One could hardly imagine a better location for the PMOD/WRC (World Radiation Centre) institute than Davos where the Sun shines almost every single day. Not that overhead was any issue for my internship, which was analysing videos of the Sun’s surface taken by satellites. I worked in the group of Prof. Dr. Louise Harra, one of the principal investigators for the Solar Orbiter Mission and director of PMOD/WRC. I first heard about her research in a lecture series at ETH and I was so fascinated I wanted to try doing Solar Physics myself as well. Four months later, I was accepted into the Studio Davos Internship programme which gave me the amazing opportunity to work in solar data analysis, a completely new field for me.
My task was to find an algorithm that would automatically detect jets of hot gas erupting from the Sun, spewing plasma into its outer layers. A picture shows the example of an ideal jet. Even if all jets looked as nice as that one, the task would still be difficult. That is because the Sun’s surface is teeming with flares, bright points, loops and sometimes coronal mass ejections, the violent eruptions that threaten satellites. Therefore, an algorithm has to identify all of these dynamic objects and then determine which ones are jets. And sometimes even humans don’t agree on what is a jet and what isn’t!
Why should we bother? Firstly, because it’s never been done before and it’s an interesting challenge on its own. Furthermore, it is thought jets might be one of the mechanisms heating up the outer Solar atmosphere. To that end, we need information on their number and sizes. As the resolution quality of the data improves, it is becoming impossible for humans to manually find every single jet.
Inside the group, I worked closely with the Postdoctoral researchers Dr. Krzysztof Barczynski and Dr. Nils Janitzek. We had meetings at least once per day to make updates on progress, look at pathological cases (loops that look like jets and jets that look like bright points) and improve the search speed. Prof. Harra provided much physical insight with her extensive experience in Solar Physics.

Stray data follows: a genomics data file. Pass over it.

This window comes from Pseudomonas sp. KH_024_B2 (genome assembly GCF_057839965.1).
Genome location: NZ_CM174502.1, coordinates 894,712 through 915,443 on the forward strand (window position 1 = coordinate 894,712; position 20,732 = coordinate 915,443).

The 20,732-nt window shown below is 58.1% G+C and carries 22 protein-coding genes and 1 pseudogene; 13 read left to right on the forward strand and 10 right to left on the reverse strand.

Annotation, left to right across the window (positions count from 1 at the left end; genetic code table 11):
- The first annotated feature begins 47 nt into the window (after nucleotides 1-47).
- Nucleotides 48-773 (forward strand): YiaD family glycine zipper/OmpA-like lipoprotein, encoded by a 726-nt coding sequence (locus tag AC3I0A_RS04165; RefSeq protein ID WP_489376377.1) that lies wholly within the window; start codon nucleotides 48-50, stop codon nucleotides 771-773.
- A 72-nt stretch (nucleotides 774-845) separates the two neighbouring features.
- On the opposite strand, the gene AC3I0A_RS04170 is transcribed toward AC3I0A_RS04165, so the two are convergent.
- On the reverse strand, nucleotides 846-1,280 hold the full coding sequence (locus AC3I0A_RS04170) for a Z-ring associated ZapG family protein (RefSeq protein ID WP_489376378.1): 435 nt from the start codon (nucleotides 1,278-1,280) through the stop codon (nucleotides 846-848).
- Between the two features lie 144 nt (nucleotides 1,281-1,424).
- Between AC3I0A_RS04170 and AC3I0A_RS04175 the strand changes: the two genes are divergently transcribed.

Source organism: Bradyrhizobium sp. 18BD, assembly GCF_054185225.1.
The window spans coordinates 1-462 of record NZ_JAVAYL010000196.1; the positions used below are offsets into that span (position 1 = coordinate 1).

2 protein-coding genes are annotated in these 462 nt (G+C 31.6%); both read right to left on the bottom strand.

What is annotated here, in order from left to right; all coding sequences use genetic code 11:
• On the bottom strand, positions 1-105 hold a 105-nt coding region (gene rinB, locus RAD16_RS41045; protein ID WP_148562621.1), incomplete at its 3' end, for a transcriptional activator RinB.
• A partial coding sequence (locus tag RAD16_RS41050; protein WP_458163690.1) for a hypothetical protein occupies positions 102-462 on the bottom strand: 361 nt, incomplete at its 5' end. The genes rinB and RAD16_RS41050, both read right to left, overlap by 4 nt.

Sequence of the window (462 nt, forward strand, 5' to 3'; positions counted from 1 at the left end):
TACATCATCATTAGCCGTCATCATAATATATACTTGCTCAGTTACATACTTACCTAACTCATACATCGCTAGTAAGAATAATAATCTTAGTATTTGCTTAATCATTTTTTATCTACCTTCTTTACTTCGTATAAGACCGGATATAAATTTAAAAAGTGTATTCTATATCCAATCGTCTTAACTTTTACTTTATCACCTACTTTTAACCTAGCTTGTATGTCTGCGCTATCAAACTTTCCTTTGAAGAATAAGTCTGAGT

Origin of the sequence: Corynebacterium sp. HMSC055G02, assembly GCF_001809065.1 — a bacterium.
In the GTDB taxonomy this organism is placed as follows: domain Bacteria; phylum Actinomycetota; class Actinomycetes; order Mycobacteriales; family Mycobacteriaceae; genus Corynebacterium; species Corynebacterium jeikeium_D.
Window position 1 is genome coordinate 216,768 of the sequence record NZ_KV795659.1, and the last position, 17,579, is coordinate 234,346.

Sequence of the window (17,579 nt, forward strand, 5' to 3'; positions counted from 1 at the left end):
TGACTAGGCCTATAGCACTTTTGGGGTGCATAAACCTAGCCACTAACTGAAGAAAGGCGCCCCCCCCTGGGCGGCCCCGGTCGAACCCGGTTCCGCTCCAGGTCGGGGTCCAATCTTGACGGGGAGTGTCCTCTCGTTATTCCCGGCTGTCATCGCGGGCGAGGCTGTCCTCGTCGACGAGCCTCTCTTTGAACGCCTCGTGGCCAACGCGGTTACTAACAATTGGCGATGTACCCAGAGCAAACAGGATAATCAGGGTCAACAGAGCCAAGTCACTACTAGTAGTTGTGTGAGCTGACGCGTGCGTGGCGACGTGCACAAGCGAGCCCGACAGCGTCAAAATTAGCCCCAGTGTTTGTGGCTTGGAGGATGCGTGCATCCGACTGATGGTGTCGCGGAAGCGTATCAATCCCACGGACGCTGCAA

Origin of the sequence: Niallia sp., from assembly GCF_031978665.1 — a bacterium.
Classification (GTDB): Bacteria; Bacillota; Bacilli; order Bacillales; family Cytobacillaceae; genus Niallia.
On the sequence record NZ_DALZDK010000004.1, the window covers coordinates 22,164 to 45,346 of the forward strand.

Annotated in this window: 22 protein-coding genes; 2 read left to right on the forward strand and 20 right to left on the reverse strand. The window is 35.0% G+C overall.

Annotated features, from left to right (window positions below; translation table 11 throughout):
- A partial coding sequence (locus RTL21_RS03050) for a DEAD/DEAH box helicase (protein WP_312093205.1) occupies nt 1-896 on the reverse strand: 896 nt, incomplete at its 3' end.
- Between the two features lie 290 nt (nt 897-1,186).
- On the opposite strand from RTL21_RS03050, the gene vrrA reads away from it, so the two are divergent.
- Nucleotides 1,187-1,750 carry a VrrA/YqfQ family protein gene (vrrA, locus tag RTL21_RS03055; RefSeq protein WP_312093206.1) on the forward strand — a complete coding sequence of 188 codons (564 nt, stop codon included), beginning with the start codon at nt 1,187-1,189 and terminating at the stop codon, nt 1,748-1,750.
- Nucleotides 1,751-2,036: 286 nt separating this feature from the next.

In the end, we managed to make an algorithm that scans a data set rather fast and finds all dynamical objects. We have decided to extend the internship so that I can now work more on the classification. Although a completely automated algorithm seems out of reach for now, I am excited to see how far we can get in the next month!
I spent two weeks in Davos in March 2023. On the weekends, I was discovering the surrounding landscape. With friends we went ski touring on powder snow (and sometimes grass) and hiking. I was happy to have the secured winter hiking trails on the days the wilder mountains looked less inviting – I would definitely recommend the Strela Pass hiking route for the views. I am grateful for this special experience of doing research in the high mountains and I hope to come back in summer when the lake will be there again.
Curious about the ETH Studios programme ? Find more information here.